Big Boo-Boo In the Times
The lead editorial, predictably urging Israel to make concessions and not saying a thing about Palestinian obligations, repeats the old canard that Ariel Sharon "detonated the Palestinian intifada when, surrounded by hundreds of policemen and soldiers, he visited the plateau in Jerusalem that the Muslims call the Noble Sanctuary and the Jews call the Temple Mount."
Uh-oh. Major screwup, folks.
The historical record is clear: the intifada was "detonated" by Yasir Arafat, as part of the latter's pattern of seeking to obtain in violence what could not be yielded at the bargaining table. As quoted today in an excellent item in Soccer Dad, The Atlantic pretty well laid that old lie to rest in an article a couple of months ago. The magazine's source was authoritative: Mamduh Nofal, former military commander of the Democratic Front for the Liberation of Palestine.
After recounting how Arafat had previously used violence to get his way, The Atlantic reported:
The second intifada also began with the intention of provoking the Israelis and subjecting them to diplomatic pressure. Only this time Arafat went for broke. As a member of the High Security Council of Fatah, the key decision-making and organizational body that dealt with military questions at the beginning of the intifada, Nofal has first-hand knowledge of Arafat's intentions and decisions during the months before and after Camp David. "He told us, 'Now we are going to the fight, so we must be ready,'" Nofal remembers. Nofal says that when Barak did not prevent Ariel Sharon from making his controversial visit to the plaza in front of al-Aqsa, the mosque that was built oil the site of the ancient Jewish temples, Arafat said, "Okay, it's time to work."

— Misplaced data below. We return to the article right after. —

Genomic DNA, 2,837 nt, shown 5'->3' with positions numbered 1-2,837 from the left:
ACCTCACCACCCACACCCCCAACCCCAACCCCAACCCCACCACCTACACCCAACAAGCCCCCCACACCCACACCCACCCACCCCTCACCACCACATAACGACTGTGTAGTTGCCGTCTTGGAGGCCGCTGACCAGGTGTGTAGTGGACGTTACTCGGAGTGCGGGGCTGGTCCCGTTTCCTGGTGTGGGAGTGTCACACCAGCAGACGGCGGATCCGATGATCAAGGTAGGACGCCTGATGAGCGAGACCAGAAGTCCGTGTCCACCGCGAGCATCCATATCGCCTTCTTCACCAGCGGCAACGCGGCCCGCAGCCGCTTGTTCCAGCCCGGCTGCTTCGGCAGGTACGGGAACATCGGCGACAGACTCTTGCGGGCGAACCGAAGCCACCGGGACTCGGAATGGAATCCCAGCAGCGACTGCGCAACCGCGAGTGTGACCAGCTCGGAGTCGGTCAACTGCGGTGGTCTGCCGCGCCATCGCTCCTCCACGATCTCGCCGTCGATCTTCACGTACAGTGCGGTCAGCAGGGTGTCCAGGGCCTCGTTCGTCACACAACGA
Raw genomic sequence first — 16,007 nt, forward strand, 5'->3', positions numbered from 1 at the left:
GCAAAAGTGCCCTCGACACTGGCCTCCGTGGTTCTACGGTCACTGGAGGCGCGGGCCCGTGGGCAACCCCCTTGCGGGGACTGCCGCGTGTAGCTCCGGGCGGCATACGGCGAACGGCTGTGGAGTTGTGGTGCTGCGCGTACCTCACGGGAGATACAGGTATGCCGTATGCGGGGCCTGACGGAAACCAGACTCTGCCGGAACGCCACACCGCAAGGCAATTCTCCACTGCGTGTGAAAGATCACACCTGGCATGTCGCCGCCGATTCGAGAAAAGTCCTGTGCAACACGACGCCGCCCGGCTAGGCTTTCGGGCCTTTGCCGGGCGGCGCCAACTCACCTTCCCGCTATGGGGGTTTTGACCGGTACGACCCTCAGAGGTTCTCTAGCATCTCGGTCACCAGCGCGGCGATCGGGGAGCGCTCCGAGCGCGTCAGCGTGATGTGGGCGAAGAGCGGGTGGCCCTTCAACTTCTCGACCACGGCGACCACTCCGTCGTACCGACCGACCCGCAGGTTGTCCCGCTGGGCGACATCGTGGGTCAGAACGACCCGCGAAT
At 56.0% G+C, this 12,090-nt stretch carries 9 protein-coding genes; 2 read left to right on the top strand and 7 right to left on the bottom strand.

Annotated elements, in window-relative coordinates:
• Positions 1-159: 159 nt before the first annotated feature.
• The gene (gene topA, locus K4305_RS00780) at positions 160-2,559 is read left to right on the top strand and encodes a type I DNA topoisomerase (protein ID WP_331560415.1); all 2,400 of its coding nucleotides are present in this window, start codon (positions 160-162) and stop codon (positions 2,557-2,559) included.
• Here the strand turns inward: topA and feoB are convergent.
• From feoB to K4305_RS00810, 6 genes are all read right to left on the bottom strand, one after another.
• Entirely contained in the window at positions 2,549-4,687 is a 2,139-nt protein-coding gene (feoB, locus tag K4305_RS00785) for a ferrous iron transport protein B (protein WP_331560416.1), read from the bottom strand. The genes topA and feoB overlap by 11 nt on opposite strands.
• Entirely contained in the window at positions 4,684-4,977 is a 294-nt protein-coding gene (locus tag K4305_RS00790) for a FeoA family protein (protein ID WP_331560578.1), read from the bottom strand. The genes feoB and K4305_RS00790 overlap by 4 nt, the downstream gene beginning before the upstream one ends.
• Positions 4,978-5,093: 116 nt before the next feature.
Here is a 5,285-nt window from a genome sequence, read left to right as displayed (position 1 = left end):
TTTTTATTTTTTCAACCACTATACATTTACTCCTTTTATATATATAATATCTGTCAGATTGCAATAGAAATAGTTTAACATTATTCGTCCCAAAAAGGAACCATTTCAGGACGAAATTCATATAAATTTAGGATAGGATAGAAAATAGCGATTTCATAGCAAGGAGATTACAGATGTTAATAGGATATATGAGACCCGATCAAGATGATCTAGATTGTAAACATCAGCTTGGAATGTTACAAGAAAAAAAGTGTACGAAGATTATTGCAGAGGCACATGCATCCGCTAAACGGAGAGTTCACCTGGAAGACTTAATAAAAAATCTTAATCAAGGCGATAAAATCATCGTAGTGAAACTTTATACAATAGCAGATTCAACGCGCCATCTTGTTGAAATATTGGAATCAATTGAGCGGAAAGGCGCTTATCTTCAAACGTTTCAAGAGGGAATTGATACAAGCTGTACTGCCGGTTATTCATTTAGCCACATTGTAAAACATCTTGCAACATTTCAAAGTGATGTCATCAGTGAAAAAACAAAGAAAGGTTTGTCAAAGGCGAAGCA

Now, Times editorial writers are not especially bright or well-informed. But they could hardly have missed a widely publicized story that appeared on the cover of The Atlantic just two months ago. At the time it appeared, I said that the Atlantic piece was a must-read. But even if the Times's subscription to The Atlantic had lapsed, it has long been clear that Arafat orchestrated the intifada and that Sharon's visit was a shabby pretext. (Again, Soccer Dad proves, in this October 2004 item, that a blog has a better grasp of history than the mighty Times editorialists.)
I'd say a correction is in order, and that the traditional Times method of fixing major boo-boos, a letter to the editor, will not suffice.
As has been my practice with the last few Times items, I'm sending a copy of this item to the Empty Suit, New York Times spokesman (a/k/a "public editor") Barney Calame. Something else for you to ignore, Barney, while you shill for management and focus on trivia.UPDATE: Good sense in India vs. stupidity at the Times.
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